Goldman Sachs, the first U.S. commercial bank to come to the Australian market since July, issued A$950 million ($855 million) of notes maturing in August 2019 to yield 130 basis points more than swap rates, a person familiar with the matter said, asking not to be identified because the terms are private. Westpac, the third-biggest issuer of bank debt in Australia last year, priced A$3 billion of five-year securities at a 94-basis-point spread, according to an e-mailed statement.
Investor appetite for credit has helped cap borrowing costs in the South Pacific nation with the average yield premium on bank paper over the swap rate at 98 basis points yesterday and 94 on Feb. 7, a low unseen since February 2008, according to a Bank of America Merrill Lynch index. Today’s unsecured bond sales, the largest in Australia this year, were also accompanied by a A$2.5 billion securitized issue from Commonwealth Bank of Australia.
“More than A$6 billion of issuance on one day is massive for the Australian market,” said Ken Hanton, a director in National Australia Bank Ltd.’s debt markets group. “The level of demand we have seen is a clear demonstration of the health of the market at the moment.”
The Goldman transaction was split into a A$700 million fixed-rate portion and a A$250 million floating-rate component, the person familiar said. No U.S. commercial bank has sold bonds in Australia since Goldman’s last deal in July, when it priced A$750 million of five-year fixed and floating-rate notes at a 170-basis-point spread, data compiled by Bloomberg show.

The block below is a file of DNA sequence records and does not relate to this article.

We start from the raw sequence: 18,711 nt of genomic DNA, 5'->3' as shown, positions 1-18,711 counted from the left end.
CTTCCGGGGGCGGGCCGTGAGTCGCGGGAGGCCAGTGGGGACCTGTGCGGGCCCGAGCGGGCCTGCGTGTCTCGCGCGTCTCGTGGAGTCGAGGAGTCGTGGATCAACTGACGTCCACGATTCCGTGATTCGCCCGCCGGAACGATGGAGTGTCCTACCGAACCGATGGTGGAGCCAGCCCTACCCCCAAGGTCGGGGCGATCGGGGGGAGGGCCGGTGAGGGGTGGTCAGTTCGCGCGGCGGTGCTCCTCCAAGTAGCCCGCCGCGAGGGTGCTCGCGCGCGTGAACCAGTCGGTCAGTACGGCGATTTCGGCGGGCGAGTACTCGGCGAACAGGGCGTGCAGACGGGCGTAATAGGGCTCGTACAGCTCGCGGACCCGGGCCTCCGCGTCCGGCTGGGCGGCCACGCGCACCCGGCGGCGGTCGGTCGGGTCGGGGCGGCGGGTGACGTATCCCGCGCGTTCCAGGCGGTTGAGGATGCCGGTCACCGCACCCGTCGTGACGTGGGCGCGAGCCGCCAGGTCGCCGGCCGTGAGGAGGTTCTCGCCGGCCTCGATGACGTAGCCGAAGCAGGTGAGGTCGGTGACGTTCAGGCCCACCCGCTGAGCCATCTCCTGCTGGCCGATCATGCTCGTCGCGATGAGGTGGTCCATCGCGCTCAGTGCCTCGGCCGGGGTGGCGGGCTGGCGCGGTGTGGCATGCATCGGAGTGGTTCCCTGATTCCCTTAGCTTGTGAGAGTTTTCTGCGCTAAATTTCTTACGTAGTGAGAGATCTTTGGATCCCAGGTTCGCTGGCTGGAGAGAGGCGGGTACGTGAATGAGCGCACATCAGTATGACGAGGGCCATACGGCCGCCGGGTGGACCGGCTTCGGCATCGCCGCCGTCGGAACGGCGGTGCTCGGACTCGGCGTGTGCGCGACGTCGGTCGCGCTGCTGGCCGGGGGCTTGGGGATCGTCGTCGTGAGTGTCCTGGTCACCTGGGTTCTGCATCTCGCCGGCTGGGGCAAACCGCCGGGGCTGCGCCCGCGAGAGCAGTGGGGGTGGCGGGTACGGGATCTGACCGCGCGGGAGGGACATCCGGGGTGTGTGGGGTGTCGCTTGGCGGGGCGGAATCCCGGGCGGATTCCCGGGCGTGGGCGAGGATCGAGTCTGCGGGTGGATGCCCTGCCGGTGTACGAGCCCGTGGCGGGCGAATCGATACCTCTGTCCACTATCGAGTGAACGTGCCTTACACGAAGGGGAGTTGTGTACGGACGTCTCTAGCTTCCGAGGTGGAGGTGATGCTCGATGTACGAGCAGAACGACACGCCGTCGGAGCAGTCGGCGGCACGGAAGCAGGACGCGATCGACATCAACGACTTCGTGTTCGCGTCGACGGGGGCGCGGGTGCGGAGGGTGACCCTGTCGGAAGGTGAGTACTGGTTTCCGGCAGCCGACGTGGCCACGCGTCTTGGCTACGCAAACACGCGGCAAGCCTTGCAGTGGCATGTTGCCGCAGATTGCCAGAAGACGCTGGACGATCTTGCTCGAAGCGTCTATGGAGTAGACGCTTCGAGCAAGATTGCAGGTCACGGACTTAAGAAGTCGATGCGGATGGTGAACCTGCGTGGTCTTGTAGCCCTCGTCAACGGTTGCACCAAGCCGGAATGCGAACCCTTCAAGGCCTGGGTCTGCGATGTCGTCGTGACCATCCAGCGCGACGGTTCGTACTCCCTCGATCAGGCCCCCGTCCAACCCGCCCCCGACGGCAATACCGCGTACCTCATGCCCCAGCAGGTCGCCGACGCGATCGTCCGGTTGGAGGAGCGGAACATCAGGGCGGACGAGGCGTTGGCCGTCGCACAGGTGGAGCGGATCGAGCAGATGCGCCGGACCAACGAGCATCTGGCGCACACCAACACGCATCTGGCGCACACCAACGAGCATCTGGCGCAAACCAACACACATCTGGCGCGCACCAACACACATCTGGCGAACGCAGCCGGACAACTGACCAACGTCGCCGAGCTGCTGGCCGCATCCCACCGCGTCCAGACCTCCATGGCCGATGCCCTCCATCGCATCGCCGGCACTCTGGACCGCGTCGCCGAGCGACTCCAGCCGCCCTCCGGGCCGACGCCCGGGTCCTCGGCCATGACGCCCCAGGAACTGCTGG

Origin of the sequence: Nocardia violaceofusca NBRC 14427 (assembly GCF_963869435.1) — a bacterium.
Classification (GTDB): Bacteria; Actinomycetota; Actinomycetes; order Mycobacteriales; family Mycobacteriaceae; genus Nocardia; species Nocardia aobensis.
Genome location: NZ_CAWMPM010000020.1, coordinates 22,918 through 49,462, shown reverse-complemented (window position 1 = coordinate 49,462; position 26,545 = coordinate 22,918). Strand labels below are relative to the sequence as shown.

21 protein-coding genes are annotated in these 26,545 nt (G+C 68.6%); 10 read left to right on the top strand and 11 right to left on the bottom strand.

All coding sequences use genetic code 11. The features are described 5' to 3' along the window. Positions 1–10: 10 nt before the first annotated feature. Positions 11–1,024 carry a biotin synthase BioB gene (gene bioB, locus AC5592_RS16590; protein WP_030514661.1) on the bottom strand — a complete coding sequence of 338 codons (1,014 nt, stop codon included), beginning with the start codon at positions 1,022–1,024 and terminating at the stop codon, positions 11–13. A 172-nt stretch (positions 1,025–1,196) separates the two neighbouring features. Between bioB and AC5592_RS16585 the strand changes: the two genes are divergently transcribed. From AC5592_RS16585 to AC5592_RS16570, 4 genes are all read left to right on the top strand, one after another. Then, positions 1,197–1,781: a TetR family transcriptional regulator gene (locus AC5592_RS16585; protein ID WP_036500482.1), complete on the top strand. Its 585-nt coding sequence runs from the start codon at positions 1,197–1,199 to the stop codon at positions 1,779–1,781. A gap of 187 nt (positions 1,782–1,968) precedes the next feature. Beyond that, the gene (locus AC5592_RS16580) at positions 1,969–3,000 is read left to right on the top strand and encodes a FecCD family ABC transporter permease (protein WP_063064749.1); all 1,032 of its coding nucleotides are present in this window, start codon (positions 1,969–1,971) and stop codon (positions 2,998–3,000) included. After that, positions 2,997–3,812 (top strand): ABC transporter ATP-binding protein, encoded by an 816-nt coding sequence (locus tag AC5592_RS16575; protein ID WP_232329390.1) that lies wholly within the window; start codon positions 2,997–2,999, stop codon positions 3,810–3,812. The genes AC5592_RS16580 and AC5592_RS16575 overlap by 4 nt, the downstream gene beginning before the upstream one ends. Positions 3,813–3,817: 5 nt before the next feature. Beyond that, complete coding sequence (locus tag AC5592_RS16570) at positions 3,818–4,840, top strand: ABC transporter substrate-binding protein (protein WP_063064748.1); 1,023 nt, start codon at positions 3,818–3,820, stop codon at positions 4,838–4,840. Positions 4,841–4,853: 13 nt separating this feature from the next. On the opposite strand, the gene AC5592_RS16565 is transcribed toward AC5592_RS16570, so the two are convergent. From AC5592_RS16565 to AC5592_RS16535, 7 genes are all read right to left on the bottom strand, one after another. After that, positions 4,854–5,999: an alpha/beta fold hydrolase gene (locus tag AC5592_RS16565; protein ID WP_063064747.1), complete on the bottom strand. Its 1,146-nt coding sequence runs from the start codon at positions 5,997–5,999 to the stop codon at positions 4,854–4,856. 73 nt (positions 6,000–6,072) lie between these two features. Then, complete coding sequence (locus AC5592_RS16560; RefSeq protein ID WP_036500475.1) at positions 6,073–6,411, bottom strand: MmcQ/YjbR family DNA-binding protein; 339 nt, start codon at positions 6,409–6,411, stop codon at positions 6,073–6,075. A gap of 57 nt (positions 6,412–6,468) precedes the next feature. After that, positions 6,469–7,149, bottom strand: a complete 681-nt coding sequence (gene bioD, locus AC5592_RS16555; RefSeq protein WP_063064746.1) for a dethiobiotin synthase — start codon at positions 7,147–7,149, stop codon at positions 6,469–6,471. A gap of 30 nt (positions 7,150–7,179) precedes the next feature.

The New York-based company raised A$600 million in November 2012 and A$1.25 billion in May 2011, its first Australian offering following a five-year hiatus. The American bank carries a credit rating of A- at Standard & Poor’s, the seventh highest, and is ranked Baa1 at Moody’s Investors Service, one level lower.
Westpac’s sale was also a two-part deal, comprising A$1.1 billion of fixed-rate notes and A$1.9 billion of floaters. The last transaction from the Sydney-based lender larger than that was in January 2012, when Westpac borrowed A$3.1 billion via its debut domestic covered bond, according to data compiled by Bloomberg. It’s rated higher than Goldman Sachs, with scores of Aa2 at Moody’s and AA- at S&P.
NAB was the most recent of the so-called four-pillar domestic banks to sell new five-year notes in its home market, pricing A$1.5 billion of floating-rate debentures in November at a spread of 88 basis points, the data show. The last new benchmark-sized five-year bond from Westpac was issued in January 2013 at a 95-basis-point premium, the data show.
CBA (CBA), the nation’s biggest lender, also priced A$2.5 billion of residential mortgage-backed securities today. It sold A$1.4 billion of class A1 floating-rate notes at a yield 80 basis points above the bank-bill swap rate, A$610 million A2 class floating-rate notes at a 90-basis-point spread and A$300 million A3 class fixed-rated securities at a 110 basis-point spread, a person familiar with the matter said. Pricing on a further A$201 million of notes wasn’t disclosed.
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